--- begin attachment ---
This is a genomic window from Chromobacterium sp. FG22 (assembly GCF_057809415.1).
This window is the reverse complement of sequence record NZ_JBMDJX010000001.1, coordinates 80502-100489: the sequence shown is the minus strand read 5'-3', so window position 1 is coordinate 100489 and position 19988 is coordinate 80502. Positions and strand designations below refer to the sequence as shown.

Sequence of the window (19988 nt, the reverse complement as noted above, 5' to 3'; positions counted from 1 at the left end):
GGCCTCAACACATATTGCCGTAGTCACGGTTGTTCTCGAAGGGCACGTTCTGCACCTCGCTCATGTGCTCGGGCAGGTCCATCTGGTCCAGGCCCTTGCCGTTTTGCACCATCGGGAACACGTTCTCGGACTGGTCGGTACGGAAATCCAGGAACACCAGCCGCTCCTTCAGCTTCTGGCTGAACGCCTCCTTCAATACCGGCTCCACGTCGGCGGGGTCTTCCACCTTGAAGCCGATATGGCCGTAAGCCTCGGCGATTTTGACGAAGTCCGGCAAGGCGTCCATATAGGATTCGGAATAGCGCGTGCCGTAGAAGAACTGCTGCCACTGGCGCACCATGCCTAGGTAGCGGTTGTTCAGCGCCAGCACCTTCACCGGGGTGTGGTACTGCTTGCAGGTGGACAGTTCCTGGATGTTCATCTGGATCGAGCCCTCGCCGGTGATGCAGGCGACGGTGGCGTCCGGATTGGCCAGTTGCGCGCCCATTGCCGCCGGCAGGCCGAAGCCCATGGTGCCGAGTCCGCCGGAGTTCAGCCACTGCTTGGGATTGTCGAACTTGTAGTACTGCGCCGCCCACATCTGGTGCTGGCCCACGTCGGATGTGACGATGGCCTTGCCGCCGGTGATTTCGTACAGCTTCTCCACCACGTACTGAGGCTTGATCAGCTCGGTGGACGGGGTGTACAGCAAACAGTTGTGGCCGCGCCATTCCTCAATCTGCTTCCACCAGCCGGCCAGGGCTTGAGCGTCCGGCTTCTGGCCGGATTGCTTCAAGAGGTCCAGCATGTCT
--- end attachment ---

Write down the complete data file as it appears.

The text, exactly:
This is a genomic window from Chromobacterium sp. FG22 (assembly GCF_057809415.1).
This window is the reverse complement of sequence record NZ_JBMDJX010000001.1, coordinates 80502-100489: the sequence shown is the minus strand read 5'-3', so window position 1 is coordinate 100489 and position 19988 is coordinate 80502. Positions and strand designations below refer to the sequence as shown.

Sequence of the window (19988 nt, the reverse complement as noted above, 5' to 3'; positions counted from 1 at the left end):
GGCCTCAACACATATTGCCGTAGTCACGGTTGTTCTCGAAGGGCACGTTCTGCACCTCGCTCATGTGCTCGGGCAGGTCCATCTGGTCCAGGCCCTTGCCGTTTTGCACCATCGGGAACACGTTCTCGGACTGGTCGGTACGGAAATCCAGGAACACCAGCCGCTCCTTCAGCTTCTGGCTGAACGCCTCCTTCAATACCGGCTCCACGTCGGCGGGGTCTTCCACCTTGAAGCCGATATGGCCGTAAGCCTCGGCGATTTTGACGAAGTCCGGCAAGGCGTCCATATAGGATTCGGAATAGCGCGTGCCGTAGAAGAACTGCTGCCACTGGCGCACCATGCCTAGGTAGCGGTTGTTCAGCGCCAGCACCTTCACCGGGGTGTGGTACTGCTTGCAGGTGGACAGTTCCTGGATGTTCATCTGGATCGAGCCCTCGCCGGTGATGCAGGCGACGGTGGCGTCCGGATTGGCCAGTTGCGCGCCCATTGCCGCCGGCAGGCCGAAGCCCATGGTGCCGAGTCCGCCGGAGTTCAGCCACTGCTTGGGATTGTCGAACTTGTAGTACTGCGCCGCCCACATCTGGTGCTGGCCCACGTCGGATGTGACGATGGCCTTGCCGCCGGTGATTTCGTACAGCTTCTCCACCACGTACTGAGGCTTGATCAGCTCGGTGGACGGGGTGTACAGCAAACAGTTGTGGCCGCGCCATTCCTCAATCTGCTTCCACCAGCCGGCCAGGGCTTGAGCGTCCGGCTTCTGGCCGGATTGCTTCAAGAGGTCCAGCATGTCT